The likely follow on to this is that as the FETS blow the ESC goes short circuit across the power input wires, (this is quite common, just ask any F5B pilot) and in seconds the battery temperature rises to point of ignition probably blowing the cold soldered joints between the individual cells meaning you lose all servo and RX power as the individual cells are no longer connected. I’m not saying that this is what happened but that this is a likely scenario.

I appreciate what you have said about measuring the current draw on the ground and I don’t doubt you but the above situation is what on paper and in theory is what I would anticipate could happen given the components used.

I also agree with Stuart, whilst I also agree with you that you are using a dual receiver set up you aren’t using a dual power set up. Your source of power in effect doesn’t come from two 5 cell batteries it comes from one 10 cell battery, and if you do use a secondary power source it needs to be isolated from the first or a short across one simply shorts the other out as well. You can either use a shotky diode to do this (very cheap and what Maplin’s were good for) or use a sensor switch or its cheaper HK equivalent.

If you want a true redundancy set up RX system you can achieve this now at reasonable cost by using one of these (which use dual power inputs) and two of these (or of course any two Futaba S Bus RX’s as S Bus is S Bus like USB is USB universally).

Lastly also please bear in mind that the potential prop RPM at 8,500 is beyond the maximum safe operating RPM for that propeller, so stand well clear when testing.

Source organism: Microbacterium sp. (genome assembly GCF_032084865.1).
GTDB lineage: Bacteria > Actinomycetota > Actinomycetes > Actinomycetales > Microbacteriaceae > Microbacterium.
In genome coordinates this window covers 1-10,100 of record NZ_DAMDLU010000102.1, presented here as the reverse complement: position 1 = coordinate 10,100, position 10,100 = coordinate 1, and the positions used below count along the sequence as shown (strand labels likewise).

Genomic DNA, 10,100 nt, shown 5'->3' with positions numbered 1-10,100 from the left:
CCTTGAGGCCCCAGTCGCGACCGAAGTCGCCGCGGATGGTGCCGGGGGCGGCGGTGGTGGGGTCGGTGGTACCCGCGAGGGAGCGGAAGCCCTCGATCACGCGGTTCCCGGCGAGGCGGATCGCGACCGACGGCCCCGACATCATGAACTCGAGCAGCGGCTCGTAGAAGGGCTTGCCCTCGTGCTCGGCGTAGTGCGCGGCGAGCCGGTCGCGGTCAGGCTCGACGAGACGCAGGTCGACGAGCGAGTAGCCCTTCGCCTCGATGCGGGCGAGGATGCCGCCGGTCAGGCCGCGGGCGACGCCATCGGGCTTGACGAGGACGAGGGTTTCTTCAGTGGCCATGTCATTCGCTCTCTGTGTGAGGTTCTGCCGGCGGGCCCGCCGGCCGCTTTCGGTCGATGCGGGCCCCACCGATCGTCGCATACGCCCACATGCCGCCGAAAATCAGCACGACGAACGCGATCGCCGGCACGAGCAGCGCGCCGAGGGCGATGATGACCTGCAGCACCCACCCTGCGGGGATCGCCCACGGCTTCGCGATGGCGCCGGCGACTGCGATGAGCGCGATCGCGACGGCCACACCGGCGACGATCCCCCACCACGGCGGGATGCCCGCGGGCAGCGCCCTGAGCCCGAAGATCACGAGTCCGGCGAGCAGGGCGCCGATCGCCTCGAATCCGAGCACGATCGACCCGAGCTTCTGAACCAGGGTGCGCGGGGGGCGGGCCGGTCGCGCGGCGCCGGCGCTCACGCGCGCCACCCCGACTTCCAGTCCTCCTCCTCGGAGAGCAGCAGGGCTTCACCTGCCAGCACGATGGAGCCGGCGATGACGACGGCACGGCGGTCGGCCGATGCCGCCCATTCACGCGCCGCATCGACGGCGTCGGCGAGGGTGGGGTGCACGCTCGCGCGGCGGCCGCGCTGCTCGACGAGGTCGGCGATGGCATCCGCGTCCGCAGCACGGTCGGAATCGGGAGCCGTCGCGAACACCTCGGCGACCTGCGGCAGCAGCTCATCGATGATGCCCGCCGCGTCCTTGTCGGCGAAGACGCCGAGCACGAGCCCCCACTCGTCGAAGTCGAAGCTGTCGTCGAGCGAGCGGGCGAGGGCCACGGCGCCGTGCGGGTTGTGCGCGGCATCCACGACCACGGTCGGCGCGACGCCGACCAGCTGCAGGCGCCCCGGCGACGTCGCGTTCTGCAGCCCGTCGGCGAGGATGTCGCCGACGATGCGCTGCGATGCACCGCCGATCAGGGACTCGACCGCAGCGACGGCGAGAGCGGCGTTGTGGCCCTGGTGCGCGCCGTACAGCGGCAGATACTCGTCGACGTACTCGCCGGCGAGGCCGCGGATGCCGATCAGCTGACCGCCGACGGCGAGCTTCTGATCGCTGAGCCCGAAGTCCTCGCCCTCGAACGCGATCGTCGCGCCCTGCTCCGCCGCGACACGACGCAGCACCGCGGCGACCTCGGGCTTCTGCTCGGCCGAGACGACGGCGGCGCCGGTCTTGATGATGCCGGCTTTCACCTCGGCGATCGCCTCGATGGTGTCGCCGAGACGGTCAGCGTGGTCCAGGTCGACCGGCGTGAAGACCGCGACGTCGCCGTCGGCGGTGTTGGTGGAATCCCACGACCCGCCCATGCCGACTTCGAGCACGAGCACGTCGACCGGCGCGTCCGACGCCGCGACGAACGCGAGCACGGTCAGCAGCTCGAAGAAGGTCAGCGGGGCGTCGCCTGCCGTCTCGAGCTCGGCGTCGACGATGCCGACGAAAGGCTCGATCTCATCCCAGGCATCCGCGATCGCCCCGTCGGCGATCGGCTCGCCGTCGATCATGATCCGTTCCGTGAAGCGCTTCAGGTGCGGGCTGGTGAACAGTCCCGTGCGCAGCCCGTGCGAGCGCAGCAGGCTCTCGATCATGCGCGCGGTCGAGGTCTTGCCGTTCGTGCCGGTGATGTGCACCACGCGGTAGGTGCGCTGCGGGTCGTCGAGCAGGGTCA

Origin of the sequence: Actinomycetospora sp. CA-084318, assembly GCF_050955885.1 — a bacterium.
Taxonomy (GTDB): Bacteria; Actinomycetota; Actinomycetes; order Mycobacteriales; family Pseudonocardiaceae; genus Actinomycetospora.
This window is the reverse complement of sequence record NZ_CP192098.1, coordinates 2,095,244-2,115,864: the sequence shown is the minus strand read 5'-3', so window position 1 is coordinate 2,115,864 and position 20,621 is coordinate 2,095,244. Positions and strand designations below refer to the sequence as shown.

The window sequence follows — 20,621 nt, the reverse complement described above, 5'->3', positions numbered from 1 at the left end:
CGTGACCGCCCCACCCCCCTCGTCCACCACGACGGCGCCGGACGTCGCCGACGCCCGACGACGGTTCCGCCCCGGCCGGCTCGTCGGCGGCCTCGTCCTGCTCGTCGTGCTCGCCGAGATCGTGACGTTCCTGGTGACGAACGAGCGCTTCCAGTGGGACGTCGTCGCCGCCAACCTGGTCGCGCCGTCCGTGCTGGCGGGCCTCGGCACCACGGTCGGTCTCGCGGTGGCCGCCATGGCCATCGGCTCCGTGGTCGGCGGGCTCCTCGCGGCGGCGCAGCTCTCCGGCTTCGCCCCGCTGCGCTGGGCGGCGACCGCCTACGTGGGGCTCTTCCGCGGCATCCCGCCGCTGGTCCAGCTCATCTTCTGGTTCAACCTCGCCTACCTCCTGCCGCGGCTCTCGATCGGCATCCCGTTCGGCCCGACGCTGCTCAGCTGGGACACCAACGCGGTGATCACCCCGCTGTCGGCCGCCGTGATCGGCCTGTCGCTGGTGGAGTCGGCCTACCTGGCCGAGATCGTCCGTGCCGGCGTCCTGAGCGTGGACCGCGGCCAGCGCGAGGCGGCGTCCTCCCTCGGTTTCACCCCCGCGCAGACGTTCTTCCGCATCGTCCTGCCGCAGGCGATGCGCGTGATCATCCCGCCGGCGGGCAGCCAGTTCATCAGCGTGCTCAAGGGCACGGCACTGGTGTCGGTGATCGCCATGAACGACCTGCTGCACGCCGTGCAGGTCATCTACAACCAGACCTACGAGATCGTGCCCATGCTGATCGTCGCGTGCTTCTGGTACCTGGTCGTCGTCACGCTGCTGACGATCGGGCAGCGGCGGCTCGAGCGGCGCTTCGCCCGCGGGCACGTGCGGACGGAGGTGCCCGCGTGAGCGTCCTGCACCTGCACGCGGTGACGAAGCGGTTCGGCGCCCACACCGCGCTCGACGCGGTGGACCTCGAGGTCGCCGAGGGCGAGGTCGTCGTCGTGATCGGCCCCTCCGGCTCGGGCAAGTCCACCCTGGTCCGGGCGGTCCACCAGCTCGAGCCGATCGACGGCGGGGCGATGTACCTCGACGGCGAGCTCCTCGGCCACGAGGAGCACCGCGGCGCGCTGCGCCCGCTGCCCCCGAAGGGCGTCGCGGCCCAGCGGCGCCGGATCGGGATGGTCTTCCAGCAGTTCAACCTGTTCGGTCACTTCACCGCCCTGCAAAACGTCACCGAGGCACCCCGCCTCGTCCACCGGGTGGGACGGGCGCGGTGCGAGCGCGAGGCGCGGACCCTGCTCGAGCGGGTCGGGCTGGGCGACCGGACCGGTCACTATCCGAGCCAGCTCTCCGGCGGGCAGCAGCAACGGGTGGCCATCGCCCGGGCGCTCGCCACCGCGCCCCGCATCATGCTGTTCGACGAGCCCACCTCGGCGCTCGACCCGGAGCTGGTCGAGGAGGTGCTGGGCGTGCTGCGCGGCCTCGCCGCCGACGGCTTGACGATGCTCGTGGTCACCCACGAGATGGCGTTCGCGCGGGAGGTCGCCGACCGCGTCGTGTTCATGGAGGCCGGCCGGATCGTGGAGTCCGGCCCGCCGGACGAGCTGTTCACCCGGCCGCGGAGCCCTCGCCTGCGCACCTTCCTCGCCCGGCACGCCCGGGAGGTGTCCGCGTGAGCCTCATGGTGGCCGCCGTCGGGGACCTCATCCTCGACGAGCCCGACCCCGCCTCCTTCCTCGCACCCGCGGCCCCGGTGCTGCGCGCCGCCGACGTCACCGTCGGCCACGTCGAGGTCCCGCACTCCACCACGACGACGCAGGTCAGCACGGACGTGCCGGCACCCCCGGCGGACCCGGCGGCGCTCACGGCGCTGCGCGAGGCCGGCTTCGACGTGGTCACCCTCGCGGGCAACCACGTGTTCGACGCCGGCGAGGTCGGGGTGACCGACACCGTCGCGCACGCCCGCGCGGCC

I really would urge caution with this set up, if it were mine I would try it on eight cells as 3,000 watts on eight cells is still more than enough power.   
Phil     
« Last Edit: 14, July 2018, 02:38:03 PM by Phil Lewis »

Offline Graeme Jones

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Re: Roast Catfish!
« Reply #16 on: 12, July 2018, 01:03:38 PM »
Phil - thanks for that, some interesting stuff there. A 120 Amp ESC should have been quite capable of handling 80 Amps, but one thing I didn't do was to retest the current draw after increasing the timing from 15 to 18. Even so, I'd had 3 successful problem free flights, using much more throttle than was applied at the time of failure, when it was only about half open. I'd used about threequarters testing vertical behaviour.


One point, do FET's always fail short circuit? I would have thought the usual failure mode would be open circuit, which is what happened to the only other ESC failure I've ever had. That was in a Hobbyking Vampire, where the ESC went bang upon connecting the battery to it. Fried most of the FET's but the BEC still worked.


On APC propellers, yes I'm aware of their RPM limit (150000/diam in inches). I already have a 17X10 and 18X10 to try instead.


Coffee break over, back to the workbench


Graeme

Online Phil Lewis

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Re: Roast Catfish!
« Reply #17 on: 12, July 2018, 02:57:29 PM »

Hi Graeme,


In my experience (almost exclusively through others) there seems to be three ways an ESC can fail, the way you describe, another is where they only get to what seems like about half throttle and the way I described in my post where the ESC shorts the battery.